The Watch That Survived 340 Days in Space

International Space Station (ISS) crew member Scott Kelly of the U.S. shows a victory sign after landing near the town of Dzhezkazgan, Kazakhstan, on March 2, 2016. US astronaut Scott Kelly and Russian cosmonaut Mikhail Kornienko returned to Earth on March 2 after spending almost a year in space in a ground-breaking experiment foreshadowing a potential manned mission to Mars. Credit: KIRILL KUDRYAVTSEV / AFP / Getty Images

Commander Scott Kelly emerged from his Soyuz transport capsule yesterday after spending 340 days living in space. It was a remarkable feat that captured the public's imagination more than any space flight since perhaps Apollo 11. So it's fitting that strapped to his wrist, as he waved to his terrestrial welcoming committee, was the same hand-wound mechanical chronograph that Buzz Aldrin and Neil Armstrong wore on their fateful Moon mission in 1969 — the OMEGA Speedmaster Professional.

The Speedmaster Professional, or "Speedy" as it's known to its legions of fans, has been a NASA-approved timepiece ever since the mid-1960s, when Ed White wore one strapped on the outside of his spacesuit while performing the first American extra-vehicular activity (EVA) "spacewalk" on his Gemini 4 mission. It was worn on every Apollo mission, from the tragic launchpad disaster of Apollo 1 to the last Moon mission of Apollo 17. It even earned NASA's highest award for helping save the endangered Apollo 13 crew and their crippled craft, by timing a critical engine burn to correct their trajectory. In the 1970s, the Speedmaster was re-approved by NASA for the space shuttle program and remains the only watch approved for EVA. Pretty remarkable for a watch that debuted in 1957.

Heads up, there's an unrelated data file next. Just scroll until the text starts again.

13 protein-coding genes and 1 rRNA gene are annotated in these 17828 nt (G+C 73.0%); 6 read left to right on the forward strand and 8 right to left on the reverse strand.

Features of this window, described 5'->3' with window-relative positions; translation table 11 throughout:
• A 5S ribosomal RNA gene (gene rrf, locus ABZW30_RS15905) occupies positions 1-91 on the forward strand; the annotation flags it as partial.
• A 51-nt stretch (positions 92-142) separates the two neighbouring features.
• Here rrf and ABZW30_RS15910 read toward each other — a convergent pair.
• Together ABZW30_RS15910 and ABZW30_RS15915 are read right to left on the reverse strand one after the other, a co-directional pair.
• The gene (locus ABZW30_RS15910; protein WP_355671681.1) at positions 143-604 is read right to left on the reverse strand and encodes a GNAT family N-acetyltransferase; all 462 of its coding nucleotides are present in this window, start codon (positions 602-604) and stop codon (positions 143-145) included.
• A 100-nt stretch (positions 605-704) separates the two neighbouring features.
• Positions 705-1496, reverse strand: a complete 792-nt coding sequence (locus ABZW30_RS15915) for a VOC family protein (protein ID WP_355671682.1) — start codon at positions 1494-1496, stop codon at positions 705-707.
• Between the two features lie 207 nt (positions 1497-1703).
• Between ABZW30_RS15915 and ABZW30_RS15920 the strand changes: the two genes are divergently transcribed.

When it was first introduced by Swiss brand OMEGA, the Speedmaster was marketed as a motorsports watch, with a tachymeter scale to time laps on a track. But after Wally Schirra wore one for his Mercury-Atlas mission in 1962, NASA put the Speedy and several other wrist chronographs through a battery of torture tests — heat, cold, vacuum, vibration — to determine which could stand up to the brutal environment astronauts would face in space and on the moon. Only the Speedmaster survived, and the rest, as they say, is history.

The technology of space travel has evolved greatly since the 1960s in almost every respect. So the fact that a hand-wound mechanical wristwatch, developed before the first man went into space, was strapped to Scott Kelly's wrist during his year on an orbiting space station is not only amazing, but also a testament to the fact that sometimes low tech is still the best tech. And it wouldn't be surprising if, when the first astronaut steps foot on Mars, on his or her wrist will also be strapped an OMEGA Speedmaster Professional.